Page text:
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The Burns Encyclopedia
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Ramsay of Ochtertyre, John (1736 — 1814)

Son of a Writer to the Signet whose family had acquired the estate of Ochtertyre, in the parish of Kincardine-in-Menteith, near Stirling, in 1591. Ramsay was schooled at Dalkeith, where the master, a Mr Barclay, had acquired a reputation for favouring moral rather than corporal punishment in dealing with his pupils. Ramsay afterwards related: 'He seldom whipped but when in a passion, substituting different degrees of shame according to the offence, - viz. setting them on the floor with their breeches down; making them crawl round the school, which he called licking the dust; or putting them naked to bed in a play afternoon, and carrying off their clothes. This method soon rendered him exceedingly popular, both with parents and children....'

Ramsay became a good classicist at Edinburgh University. He then studied law in his father's office, and passed as an advocate, though he never practised. His father died while he was still under age, and he settled down to live the life of a country gentleman.

Burns, carrying a letter of introduction from Dr Blacklock, visited Ramsay during his ten days' stay at Harvieston, in Clackmannshire, in October 1787. Writing to Cruikshank from the other Ochtertyre, in Strathearn, home of Sir William Murray, Burns said: 'I leave this place, I suppose, on Wednesday, and shall devote a day to Mr Ramsay at Ochtertyre near Stirling; a man to whose worth I cannot do justice.'

The second meeting took place, and Ramsay had Burns to himself. He found Burns's principles 'abundantly motley, he being a Jacobite, an Arminian and a Socinian'. Ramsay supplied information to Currie, as well as a letter he had addressed to Burns in October 1787, which Currie published. He transmitted Burns's alleged statement about the employment of his grandfather as gardener at Inverugie Castle, Aberdeenshire, to the Jacobite Earl Marischal. Ramsay also recorded that he had asked Burns: 'whether the Edinburgh Literati had mended his poems, by their criticisms. 'Sir,' said he, 'the gentlemen remind me of some spinsters in my country who spin their thread so fine that it is neither fit for weft nor woof.' He said he had not changed a word except one, to please Dr Blair.' This one change was 'salvation' to 'damnation' in 'The Holy Fair': a change incomparably for the better.

Ramsay's account of what passed between them also dealt with the impression made by Burns on the writer, and on the subject of Burns writing a drama. Said Ramsay: 'I have been in the company of many men of genius, some of them poets, but never witnessed such flashes of intellectual brightness as from him, the impulse of the moment, sparks of celestial fire! I never was more delighted, therefore, than with his company for two days, tete-a-tete. In a mixed company I should have made little of him, for in the gamester's phrase, he did not always know when to play off and when to play on.... I not only proposed to him the writing of a play similar to The Gentle Shepherd, qualem decet esse sororem, but Scottish Georgics, a subject which Thomson has by no means exhausted in his Seasons.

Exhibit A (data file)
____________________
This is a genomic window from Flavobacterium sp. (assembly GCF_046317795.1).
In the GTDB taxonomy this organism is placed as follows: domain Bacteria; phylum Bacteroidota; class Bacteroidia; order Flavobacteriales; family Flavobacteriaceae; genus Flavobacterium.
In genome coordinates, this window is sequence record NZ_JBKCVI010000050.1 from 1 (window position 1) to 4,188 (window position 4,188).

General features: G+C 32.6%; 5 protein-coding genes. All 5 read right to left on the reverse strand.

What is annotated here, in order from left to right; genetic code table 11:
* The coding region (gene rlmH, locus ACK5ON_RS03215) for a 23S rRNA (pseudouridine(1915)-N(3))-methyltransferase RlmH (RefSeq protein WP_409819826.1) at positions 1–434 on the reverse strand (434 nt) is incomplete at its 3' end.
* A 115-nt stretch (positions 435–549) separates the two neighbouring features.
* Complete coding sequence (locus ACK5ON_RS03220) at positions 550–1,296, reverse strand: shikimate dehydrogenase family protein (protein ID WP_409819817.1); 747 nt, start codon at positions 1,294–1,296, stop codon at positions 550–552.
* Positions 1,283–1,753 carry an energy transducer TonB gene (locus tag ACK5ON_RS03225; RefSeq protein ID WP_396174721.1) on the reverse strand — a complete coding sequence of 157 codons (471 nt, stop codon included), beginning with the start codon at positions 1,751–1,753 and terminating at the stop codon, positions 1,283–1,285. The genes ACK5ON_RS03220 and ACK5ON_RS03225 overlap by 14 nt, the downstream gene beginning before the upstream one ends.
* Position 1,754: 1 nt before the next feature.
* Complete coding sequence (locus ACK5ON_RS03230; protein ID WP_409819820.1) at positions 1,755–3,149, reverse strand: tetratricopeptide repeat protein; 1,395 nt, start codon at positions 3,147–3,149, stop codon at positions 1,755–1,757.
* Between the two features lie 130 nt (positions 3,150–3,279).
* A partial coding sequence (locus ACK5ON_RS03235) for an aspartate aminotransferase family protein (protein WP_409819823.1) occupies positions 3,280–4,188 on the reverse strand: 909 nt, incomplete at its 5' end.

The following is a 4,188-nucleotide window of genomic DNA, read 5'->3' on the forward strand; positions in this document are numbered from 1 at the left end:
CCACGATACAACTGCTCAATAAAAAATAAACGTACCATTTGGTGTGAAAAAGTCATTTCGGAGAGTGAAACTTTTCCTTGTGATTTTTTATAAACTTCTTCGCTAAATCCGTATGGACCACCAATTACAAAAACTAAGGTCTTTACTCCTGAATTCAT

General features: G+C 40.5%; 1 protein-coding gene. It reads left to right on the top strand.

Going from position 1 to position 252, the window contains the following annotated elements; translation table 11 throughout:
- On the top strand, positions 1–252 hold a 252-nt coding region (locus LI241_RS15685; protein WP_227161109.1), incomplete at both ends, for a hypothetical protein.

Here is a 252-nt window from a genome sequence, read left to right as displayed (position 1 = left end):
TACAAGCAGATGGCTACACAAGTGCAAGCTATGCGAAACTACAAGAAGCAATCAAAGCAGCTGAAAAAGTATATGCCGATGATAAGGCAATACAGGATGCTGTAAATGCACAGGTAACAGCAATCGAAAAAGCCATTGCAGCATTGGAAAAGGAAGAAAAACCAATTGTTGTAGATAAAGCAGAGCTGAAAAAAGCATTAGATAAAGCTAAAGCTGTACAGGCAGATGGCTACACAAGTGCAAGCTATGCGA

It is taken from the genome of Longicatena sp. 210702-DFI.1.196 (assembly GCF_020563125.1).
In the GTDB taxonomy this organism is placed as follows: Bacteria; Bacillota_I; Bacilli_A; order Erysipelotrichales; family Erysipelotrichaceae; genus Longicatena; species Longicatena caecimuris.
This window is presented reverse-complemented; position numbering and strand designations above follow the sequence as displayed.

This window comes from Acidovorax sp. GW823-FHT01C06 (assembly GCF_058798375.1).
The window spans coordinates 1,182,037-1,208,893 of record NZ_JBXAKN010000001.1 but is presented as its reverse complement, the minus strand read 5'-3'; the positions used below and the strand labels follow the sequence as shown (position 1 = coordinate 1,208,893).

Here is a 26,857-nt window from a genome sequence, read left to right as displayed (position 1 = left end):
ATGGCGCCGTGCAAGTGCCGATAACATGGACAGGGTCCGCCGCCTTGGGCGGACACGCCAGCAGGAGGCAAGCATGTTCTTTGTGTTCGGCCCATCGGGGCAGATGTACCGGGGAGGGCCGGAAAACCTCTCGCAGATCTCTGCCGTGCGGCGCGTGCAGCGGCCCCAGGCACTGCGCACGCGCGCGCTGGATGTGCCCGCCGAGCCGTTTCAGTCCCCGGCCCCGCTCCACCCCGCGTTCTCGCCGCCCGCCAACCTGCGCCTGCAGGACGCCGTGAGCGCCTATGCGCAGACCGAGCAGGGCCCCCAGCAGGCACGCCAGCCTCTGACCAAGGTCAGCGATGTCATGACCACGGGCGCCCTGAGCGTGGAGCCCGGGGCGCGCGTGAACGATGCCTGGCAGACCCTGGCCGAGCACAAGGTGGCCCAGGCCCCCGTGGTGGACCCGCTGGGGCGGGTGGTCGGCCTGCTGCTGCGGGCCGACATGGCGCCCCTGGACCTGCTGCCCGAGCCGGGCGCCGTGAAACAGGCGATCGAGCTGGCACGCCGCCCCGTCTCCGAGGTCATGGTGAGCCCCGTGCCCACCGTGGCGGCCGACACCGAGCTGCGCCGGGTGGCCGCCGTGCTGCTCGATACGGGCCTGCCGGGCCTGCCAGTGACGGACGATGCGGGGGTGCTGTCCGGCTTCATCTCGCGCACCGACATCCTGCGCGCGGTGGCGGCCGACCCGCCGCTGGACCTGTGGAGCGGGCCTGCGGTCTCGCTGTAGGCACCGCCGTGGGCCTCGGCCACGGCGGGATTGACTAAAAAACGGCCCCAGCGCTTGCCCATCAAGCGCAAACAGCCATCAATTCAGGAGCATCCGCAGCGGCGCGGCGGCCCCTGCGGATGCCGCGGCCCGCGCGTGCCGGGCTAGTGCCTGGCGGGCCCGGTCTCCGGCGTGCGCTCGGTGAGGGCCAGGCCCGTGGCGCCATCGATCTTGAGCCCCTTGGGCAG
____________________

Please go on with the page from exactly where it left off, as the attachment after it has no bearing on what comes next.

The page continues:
'What beautiful landscape of rural life and manner might not have been expected from a pencil so faithful and so forcible as his, which could have exhibited scenes as familiar and interesting as those in The Gentle Shepherd which everyone who knows our swains in their unadulterated state instantly recognises as true to nature! But to have executed either of these plans, steadiness and abstraction from company were wanting, not talents!'

Ramsay related a possible Highland subject which apparently attracted Burns. For further information Ramsay sent the poet a letter of introduction to the Reverend Walter Young of Erskine (see Drama, Burns and the) and in the covering letter went on: 'I approve of your plan of retiring from din and dissipation to a farm of very moderate size, sufficient to find exercise for mind and body, but not so great as to absorb better things. And if some intellectual pursuit be well chosen and steadily pursued, it will be more lucrative than most farms in this age of rapid improvement. Upon this subject, as your well-wisher and admirer, permit me to go a step further. Let those bright talents which the Almighty has bestowed on you, be henceforth employed to the noble purpose of supporting the cause of truth and virtue. An imagination so varied and forcible as yours may do this in different modes; nor is it necessary to be always serious, which you have been to good purpose; good morals may be recommended in a 'comedy', or even in a song.'

From all of which it may be gathered that Ramsay, who had put up 'a Latin inscription over his door, expressing his wish to live in peace and die in joyful hope in the small but pleasant inheritance of his fathers', was an admirer of the Augustan Burns rather than of the virile vernacular poet who needed the Scots tongue to spark fire from his genius.

Ramsay was a good landlord,, and an experimenter in the new agricultural techniques then being developed. He was a particular friend of Lord Kames. In 1793, Scott, then recently called to the bar was a visitor at Ochtertyre. Scott sent a copy of his Ballads from Burger to Ramsay, whose letter of commendation and acknowledgment may be seen in Lockhart's Life of Scott. Scott used Ramsay as the prototype for Jonathan Oldbuck, in The Antiquary. Ramsay died unmarried. Letters of John Ramsay, 1799-1812, edited by Barbara, L. H. Horn, were published by the Scottish History Society in 1966.

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